Starting off strong, our judges noted the high quality of the work submitted seeing "some exceptional examples of design and craftsmanship." Their appetite for selecting the 100 this year has been well and truly whetted with what they saw as a "promising start" for the next Archive Selection.
Typographic excellence and expression made a bold showing in this glut of projects, with one of our judges noticing a connecting thread in the way typography has been used to convey emotion, heritage and hierarchy. "Typefaces are treated as more than tools in some instances - they’re opportunities for play and experimentation." Another commented: " It is interesting to see the thoughtfulness of submissions such as the use of a typeface by local designer Signal Type in Foundations of the Future." The identity for IADT's On Show [above] received kudos for being an example of how simplicity of design and typography can allow the work being showcased to truly shine. "This is a tricky consideration to get right as sometimes an overarching identity can overshadow the work that’s on show. In this instance, the circular type animations help to create the context for the work and bring it to another level." Another project to get special mention was The Visible Universe, which was judged "a visual feast of imagery and typography."
A strong theme to emerge from the summer submissions was a distinctly Irish character, demonstrating a stage of maturity in Irish design whereby we are looking inwards for inspiration and showing the world what we're made of. As one reviewer captured it: "It's heartening to see Irish heritage being embraced in some of the work. This helps create a unique cultural aesthetic which we should, as a collective body of Irish designers, be aiming to claim as our own." One such example is the "very unique" Atlantic TU [above] identity which was seen as "a wonderfully cohesive and flexible solution that, through the A graphic device and overall system, captures the spirit of the region and embraces Irish design and culture in a thoughtful way." A similar nod to heritage comes from the place-brand identity for Glass Bottle on which the judges remarked: "From the beautifully crafted logotype to the colours and details, like tidal and wave data, this sense of heritage makes for a much more rounded and authentic place brand that the Glass Bottle community can take ownership of." A playful take on the heritage theme came from the stamp designs for Coláistí Samhraidh [banner image] which received the following comment: "From the playful illustrations to the hand-drawn type and as Gaeilge language, the detail in these stamps endearingly remind us of everything around the Gaeltacht experience. Fitting it all on such a small item as a stamp is no small feat and is down to the skill of the designers to get it absolutely right."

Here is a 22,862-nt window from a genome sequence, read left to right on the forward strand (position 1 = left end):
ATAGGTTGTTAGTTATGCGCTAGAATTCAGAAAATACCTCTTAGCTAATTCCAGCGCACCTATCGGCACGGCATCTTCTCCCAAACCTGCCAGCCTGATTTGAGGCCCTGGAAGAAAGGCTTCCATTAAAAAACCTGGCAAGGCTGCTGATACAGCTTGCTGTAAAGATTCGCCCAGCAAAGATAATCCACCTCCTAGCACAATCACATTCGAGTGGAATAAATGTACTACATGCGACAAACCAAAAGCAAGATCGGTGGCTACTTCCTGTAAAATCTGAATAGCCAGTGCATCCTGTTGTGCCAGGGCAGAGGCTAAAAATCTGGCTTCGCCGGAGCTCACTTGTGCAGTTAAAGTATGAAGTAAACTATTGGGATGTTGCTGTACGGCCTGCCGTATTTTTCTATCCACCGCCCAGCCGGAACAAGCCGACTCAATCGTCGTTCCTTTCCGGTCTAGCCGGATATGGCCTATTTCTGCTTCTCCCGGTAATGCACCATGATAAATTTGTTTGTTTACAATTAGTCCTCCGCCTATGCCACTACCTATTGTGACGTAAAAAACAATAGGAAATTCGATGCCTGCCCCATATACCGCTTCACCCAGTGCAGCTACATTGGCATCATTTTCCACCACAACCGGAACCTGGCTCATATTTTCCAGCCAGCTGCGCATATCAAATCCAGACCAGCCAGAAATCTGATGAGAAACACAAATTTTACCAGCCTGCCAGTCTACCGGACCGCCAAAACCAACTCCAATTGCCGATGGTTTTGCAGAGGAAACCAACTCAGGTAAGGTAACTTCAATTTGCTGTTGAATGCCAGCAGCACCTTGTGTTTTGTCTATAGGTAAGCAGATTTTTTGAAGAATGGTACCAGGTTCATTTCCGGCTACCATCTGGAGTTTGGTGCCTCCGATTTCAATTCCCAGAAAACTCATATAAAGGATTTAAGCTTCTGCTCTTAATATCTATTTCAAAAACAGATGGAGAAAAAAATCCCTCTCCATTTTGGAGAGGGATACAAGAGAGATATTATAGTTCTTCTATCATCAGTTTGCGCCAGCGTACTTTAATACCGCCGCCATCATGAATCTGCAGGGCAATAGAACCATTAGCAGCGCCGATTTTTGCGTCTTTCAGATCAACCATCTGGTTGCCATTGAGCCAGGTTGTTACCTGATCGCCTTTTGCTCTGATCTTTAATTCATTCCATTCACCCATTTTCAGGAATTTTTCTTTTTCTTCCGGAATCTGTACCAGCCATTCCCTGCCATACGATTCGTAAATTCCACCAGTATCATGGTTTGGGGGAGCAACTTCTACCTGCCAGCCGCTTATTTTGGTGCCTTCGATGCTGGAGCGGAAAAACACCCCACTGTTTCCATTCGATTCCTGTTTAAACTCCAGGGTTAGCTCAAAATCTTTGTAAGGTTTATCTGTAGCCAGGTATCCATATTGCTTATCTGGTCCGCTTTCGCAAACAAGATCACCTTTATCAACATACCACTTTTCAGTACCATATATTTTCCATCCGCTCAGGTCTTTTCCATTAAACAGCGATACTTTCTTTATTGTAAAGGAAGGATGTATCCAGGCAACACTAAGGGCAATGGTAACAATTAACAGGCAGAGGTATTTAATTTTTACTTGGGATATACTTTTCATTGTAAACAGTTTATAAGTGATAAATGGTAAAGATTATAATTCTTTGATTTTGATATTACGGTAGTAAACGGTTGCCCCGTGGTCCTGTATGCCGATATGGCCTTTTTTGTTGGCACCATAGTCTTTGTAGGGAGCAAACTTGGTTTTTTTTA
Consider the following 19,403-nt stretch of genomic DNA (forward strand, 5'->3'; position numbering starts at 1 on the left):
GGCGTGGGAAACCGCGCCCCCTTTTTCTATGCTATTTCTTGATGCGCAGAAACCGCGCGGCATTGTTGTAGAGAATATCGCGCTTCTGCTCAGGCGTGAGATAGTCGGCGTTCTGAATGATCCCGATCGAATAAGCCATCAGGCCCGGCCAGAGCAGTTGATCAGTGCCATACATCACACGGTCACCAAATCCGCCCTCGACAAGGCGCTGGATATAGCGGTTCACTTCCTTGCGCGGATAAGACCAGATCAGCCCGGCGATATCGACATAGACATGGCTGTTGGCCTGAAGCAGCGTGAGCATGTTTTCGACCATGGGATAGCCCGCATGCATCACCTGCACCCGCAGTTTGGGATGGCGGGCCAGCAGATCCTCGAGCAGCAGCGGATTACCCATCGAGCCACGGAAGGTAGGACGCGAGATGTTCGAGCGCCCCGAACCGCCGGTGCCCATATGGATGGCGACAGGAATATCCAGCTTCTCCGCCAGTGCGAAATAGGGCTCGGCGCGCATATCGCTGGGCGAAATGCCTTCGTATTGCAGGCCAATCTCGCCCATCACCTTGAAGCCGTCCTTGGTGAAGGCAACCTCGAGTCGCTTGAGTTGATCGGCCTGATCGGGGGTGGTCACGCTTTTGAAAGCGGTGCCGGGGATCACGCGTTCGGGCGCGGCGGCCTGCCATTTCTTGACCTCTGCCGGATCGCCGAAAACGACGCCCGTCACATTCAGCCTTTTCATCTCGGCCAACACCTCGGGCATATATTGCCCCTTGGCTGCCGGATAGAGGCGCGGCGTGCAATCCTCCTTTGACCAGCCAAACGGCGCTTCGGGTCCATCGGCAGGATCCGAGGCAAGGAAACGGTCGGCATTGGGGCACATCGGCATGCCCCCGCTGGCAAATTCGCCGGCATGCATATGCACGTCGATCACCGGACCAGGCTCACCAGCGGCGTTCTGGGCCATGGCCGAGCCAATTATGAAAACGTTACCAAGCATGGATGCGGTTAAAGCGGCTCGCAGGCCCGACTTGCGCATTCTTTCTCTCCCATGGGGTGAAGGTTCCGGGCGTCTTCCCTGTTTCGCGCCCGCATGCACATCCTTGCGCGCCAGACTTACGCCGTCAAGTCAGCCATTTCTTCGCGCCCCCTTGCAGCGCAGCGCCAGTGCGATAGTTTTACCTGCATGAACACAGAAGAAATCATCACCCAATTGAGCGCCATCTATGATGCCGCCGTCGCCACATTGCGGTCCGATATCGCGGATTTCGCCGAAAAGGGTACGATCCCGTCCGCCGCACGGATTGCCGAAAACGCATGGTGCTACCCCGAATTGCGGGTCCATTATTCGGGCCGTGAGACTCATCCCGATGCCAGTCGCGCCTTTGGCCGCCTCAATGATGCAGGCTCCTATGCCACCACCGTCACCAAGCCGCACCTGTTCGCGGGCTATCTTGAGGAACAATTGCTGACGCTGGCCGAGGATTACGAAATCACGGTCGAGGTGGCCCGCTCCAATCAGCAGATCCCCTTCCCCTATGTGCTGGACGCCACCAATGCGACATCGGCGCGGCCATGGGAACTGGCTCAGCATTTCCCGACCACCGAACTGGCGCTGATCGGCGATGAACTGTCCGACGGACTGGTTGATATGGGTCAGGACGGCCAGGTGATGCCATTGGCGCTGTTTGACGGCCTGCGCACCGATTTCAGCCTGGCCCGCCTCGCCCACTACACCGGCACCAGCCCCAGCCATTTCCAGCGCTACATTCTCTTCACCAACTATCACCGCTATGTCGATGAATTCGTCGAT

Sustainable solutions featured too, with Improvised Music Company's [above]sustainable website design and interaction getting special mention: "It's interesting to note the reduction of the "carbon impact of the website" as one of the key features of this project. The fluid movement of acts and announcements on the home page is impressive."
Something the judges really picked up on in this bunch of projects was a spark of liveliness and fun, maybe reflecting the desire to be a little less serious in the aftermath (or rather, 'the -math' - as 2002 offers little respite from the news) of the doom times. Highlights here came from the Size It, Bag It, Separate it campaign "This is fun messaging for a painfully stressful pinch point in an airport... disarming with charm"; Stop The Good Roomification campaign [above] was seen as an engaging approach to a serious topic: "Coining a clever slogan, the Good Roomification execution is striking and playful. A 'stop you in your tracks and make you think' interjection". Monjola got kudos for its soft and shapely logo design: "It's wonderful to see the music industry embracing logotypes as a consideration for assets and staging. This chunky and slouchy type of font is redolent of a streetwear brand." The Centre Culturel Irlandais website design was also recognised for it's levity while prioritising the user experience: "This clean, yet playful, design enables quick engagement with the scale of offerings from CCI. A fresh contemporary reboot with clean navigation which engages on multiple levels."
So a lot to delight and inspire in the summer submissions. Thanks again to all who took part and please keep submitting the work you're most proud of from 2022 as it finishes up, we love to see it and it lifts the whole community to see what Irish Design can be and the impact it can have at home and beyond!